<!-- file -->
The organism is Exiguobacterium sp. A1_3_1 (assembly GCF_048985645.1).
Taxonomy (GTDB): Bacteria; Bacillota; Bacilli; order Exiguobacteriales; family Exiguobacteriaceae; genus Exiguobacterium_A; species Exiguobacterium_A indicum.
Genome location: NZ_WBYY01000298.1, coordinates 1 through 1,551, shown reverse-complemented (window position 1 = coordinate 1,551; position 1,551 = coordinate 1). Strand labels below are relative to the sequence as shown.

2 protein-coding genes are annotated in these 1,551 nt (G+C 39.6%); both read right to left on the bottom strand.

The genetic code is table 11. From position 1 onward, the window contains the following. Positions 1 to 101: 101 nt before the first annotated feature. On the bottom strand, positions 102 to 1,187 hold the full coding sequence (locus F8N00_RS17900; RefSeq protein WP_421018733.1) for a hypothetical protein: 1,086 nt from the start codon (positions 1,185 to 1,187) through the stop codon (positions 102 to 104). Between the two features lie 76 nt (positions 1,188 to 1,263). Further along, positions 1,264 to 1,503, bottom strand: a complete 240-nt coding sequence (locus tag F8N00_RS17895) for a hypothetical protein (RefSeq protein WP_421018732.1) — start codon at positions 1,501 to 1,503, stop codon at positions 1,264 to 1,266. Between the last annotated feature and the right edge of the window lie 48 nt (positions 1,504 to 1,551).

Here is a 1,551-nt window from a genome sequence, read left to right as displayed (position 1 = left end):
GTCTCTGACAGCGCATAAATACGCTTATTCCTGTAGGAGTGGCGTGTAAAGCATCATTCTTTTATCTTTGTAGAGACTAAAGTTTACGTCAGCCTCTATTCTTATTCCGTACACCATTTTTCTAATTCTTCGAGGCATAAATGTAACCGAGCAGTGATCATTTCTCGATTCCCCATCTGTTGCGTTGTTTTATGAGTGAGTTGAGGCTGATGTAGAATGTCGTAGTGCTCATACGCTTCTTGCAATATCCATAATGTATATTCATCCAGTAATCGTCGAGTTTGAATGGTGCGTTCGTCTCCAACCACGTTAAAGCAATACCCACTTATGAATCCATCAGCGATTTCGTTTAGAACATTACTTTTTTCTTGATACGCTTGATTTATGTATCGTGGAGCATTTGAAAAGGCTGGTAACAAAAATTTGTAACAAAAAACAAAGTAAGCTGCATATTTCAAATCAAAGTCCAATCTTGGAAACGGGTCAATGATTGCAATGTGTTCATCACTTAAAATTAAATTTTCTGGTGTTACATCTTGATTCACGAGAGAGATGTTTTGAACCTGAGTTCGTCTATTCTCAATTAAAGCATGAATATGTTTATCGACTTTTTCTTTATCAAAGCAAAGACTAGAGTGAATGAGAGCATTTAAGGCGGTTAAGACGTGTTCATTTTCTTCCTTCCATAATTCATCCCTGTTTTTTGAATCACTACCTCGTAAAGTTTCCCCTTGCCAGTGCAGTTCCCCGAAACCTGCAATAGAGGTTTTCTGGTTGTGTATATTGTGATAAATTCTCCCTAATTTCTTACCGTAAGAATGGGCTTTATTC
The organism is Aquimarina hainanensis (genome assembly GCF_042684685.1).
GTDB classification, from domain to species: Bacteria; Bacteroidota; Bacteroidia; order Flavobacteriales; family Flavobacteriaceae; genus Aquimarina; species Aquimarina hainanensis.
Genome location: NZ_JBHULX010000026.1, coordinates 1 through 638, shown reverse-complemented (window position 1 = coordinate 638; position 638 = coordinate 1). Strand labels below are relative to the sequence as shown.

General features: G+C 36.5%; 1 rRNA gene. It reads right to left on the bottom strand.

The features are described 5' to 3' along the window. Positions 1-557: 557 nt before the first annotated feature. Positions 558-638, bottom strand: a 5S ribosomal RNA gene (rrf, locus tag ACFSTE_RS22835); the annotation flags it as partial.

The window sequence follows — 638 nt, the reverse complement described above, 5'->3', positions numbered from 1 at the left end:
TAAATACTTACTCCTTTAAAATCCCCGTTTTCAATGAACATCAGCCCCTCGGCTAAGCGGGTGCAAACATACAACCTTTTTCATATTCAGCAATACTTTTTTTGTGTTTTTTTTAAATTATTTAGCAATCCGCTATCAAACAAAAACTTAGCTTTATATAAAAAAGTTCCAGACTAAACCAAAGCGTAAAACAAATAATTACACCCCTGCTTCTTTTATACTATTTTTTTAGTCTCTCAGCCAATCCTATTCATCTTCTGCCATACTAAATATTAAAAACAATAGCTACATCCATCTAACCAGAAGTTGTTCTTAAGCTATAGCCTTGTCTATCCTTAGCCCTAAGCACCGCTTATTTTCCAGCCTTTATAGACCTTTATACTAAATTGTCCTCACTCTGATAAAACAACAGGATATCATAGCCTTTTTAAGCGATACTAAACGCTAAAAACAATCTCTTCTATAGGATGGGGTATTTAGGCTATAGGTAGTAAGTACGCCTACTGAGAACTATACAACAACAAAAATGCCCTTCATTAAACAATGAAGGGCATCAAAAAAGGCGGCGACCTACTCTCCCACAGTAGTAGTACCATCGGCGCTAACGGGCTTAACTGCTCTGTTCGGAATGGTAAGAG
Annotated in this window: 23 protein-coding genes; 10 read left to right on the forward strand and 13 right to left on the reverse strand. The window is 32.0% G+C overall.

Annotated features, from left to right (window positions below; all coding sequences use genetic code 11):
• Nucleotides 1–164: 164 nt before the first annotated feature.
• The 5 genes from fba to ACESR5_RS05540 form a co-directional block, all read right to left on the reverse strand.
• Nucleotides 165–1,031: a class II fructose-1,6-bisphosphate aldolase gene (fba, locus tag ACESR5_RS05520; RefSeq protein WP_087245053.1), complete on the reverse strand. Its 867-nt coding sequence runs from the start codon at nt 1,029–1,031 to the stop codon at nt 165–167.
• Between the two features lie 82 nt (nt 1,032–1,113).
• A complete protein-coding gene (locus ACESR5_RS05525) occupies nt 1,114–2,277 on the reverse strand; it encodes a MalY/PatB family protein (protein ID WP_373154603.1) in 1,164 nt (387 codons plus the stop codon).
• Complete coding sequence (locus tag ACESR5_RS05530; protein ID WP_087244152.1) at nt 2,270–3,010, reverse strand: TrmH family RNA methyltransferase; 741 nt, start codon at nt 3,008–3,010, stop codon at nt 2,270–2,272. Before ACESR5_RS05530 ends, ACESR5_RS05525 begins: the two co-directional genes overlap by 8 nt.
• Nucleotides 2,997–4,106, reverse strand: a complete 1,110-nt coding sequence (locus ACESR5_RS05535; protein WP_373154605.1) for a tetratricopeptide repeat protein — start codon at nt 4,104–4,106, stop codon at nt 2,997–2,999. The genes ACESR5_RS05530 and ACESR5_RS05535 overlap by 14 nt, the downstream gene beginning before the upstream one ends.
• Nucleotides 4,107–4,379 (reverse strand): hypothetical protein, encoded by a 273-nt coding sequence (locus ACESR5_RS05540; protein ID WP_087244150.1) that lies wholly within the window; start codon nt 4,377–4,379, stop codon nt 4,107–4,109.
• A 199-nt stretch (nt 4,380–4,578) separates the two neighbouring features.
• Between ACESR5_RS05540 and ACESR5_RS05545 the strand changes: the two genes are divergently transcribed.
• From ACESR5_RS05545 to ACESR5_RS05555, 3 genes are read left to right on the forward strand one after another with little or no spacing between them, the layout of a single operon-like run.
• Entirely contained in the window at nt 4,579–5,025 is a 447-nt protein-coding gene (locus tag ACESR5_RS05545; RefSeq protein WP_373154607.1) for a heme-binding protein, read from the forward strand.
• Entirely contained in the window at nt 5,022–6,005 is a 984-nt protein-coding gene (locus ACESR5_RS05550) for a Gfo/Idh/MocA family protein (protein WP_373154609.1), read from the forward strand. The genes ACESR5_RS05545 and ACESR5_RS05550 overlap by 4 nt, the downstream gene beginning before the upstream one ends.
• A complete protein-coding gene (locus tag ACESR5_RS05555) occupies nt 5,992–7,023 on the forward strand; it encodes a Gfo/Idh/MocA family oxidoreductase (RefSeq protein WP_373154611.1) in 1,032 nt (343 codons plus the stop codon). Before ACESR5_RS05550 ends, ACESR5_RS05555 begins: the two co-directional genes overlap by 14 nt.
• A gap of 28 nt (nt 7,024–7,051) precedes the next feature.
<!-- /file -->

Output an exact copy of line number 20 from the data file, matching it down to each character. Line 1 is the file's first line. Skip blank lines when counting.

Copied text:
• Between the two features lie 82 nt (nt 1,032–1,113).